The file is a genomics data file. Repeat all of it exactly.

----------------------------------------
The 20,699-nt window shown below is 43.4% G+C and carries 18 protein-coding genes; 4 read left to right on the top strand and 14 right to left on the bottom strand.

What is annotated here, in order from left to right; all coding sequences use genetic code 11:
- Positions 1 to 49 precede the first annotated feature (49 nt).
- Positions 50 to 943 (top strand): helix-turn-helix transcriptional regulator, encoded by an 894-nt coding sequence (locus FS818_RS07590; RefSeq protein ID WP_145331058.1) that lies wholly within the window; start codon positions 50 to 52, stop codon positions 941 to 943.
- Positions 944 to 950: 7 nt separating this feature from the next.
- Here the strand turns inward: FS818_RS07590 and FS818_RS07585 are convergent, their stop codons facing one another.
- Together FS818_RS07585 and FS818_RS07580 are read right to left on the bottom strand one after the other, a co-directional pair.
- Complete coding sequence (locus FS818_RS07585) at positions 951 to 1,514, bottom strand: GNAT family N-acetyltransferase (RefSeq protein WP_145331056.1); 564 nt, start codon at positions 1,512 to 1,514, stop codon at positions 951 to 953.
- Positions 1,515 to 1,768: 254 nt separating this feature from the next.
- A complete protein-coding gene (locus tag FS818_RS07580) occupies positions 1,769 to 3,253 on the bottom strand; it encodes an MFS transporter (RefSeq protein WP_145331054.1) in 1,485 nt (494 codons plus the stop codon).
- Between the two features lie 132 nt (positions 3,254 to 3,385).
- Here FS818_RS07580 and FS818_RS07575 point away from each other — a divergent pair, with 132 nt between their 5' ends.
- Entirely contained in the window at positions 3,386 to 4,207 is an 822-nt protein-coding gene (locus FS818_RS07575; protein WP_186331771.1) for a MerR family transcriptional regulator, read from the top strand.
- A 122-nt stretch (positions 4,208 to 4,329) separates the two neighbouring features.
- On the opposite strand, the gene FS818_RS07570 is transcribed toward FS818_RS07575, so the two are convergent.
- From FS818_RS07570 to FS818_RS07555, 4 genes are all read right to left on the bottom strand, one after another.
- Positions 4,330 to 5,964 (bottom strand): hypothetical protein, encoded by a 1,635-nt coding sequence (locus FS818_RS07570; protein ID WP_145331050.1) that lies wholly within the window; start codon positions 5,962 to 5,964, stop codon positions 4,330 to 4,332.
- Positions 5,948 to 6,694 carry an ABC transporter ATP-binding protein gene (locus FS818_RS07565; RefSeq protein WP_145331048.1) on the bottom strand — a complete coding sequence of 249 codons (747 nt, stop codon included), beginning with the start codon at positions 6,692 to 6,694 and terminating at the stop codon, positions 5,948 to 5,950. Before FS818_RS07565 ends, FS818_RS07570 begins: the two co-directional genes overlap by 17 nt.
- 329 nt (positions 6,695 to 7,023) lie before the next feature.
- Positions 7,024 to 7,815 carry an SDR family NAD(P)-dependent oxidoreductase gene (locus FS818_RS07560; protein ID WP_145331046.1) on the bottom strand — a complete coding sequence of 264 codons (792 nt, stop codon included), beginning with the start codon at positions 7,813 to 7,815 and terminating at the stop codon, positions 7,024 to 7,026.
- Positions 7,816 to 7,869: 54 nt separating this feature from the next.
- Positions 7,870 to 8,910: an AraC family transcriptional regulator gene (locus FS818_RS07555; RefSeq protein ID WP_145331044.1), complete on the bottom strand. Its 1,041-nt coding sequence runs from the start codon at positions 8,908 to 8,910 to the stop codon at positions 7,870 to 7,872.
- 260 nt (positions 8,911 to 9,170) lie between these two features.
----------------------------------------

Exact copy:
The 20,699-nt window shown below is 43.4% G+C and carries 18 protein-coding genes; 4 read left to right on the top strand and 14 right to left on the bottom strand.

What is annotated here, in order from left to right; all coding sequences use genetic code 11:
- Positions 1 to 49 precede the first annotated feature (49 nt).
- Positions 50 to 943 (top strand): helix-turn-helix transcriptional regulator, encoded by an 894-nt coding sequence (locus FS818_RS07590; RefSeq protein ID WP_145331058.1) that lies wholly within the window; start codon positions 50 to 52, stop codon positions 941 to 943.
- Positions 944 to 950: 7 nt separating this feature from the next.
- Here the strand turns inward: FS818_RS07590 and FS818_RS07585 are convergent, their stop codons facing one another.
- Together FS818_RS07585 and FS818_RS07580 are read right to left on the bottom strand one after the other, a co-directional pair.
- Complete coding sequence (locus FS818_RS07585) at positions 951 to 1,514, bottom strand: GNAT family N-acetyltransferase (RefSeq protein WP_145331056.1); 564 nt, start codon at positions 1,512 to 1,514, stop codon at positions 951 to 953.
- Positions 1,515 to 1,768: 254 nt separating this feature from the next.
- A complete protein-coding gene (locus tag FS818_RS07580) occupies positions 1,769 to 3,253 on the bottom strand; it encodes an MFS transporter (RefSeq protein WP_145331054.1) in 1,485 nt (494 codons plus the stop codon).
- Between the two features lie 132 nt (positions 3,254 to 3,385).
- Here FS818_RS07580 and FS818_RS07575 point away from each other — a divergent pair, with 132 nt between their 5' ends.
- Entirely contained in the window at positions 3,386 to 4,207 is an 822-nt protein-coding gene (locus FS818_RS07575; protein WP_186331771.1) for a MerR family transcriptional regulator, read from the top strand.
- A 122-nt stretch (positions 4,208 to 4,329) separates the two neighbouring features.
- On the opposite strand, the gene FS818_RS07570 is transcribed toward FS818_RS07575, so the two are convergent.
- From FS818_RS07570 to FS818_RS07555, 4 genes are all read right to left on the bottom strand, one after another.
- Positions 4,330 to 5,964 (bottom strand): hypothetical protein, encoded by a 1,635-nt coding sequence (locus FS818_RS07570; protein ID WP_145331050.1) that lies wholly within the window; start codon positions 5,962 to 5,964, stop codon positions 4,330 to 4,332.
- Positions 5,948 to 6,694 carry an ABC transporter ATP-binding protein gene (locus FS818_RS07565; RefSeq protein WP_145331048.1) on the bottom strand — a complete coding sequence of 249 codons (747 nt, stop codon included), beginning with the start codon at positions 6,692 to 6,694 and terminating at the stop codon, positions 5,948 to 5,950. Before FS818_RS07565 ends, FS818_RS07570 begins: the two co-directional genes overlap by 17 nt.
- 329 nt (positions 6,695 to 7,023) lie before the next feature.
- Positions 7,024 to 7,815 carry an SDR family NAD(P)-dependent oxidoreductase gene (locus FS818_RS07560; protein ID WP_145331046.1) on the bottom strand — a complete coding sequence of 264 codons (792 nt, stop codon included), beginning with the start codon at positions 7,813 to 7,815 and terminating at the stop codon, positions 7,024 to 7,026.
- Positions 7,816 to 7,869: 54 nt separating this feature from the next.
- Positions 7,870 to 8,910: an AraC family transcriptional regulator gene (locus FS818_RS07555; RefSeq protein ID WP_145331044.1), complete on the bottom strand. Its 1,041-nt coding sequence runs from the start codon at positions 8,908 to 8,910 to the stop codon at positions 7,870 to 7,872.
- 260 nt (positions 8,911 to 9,170) lie between these two features.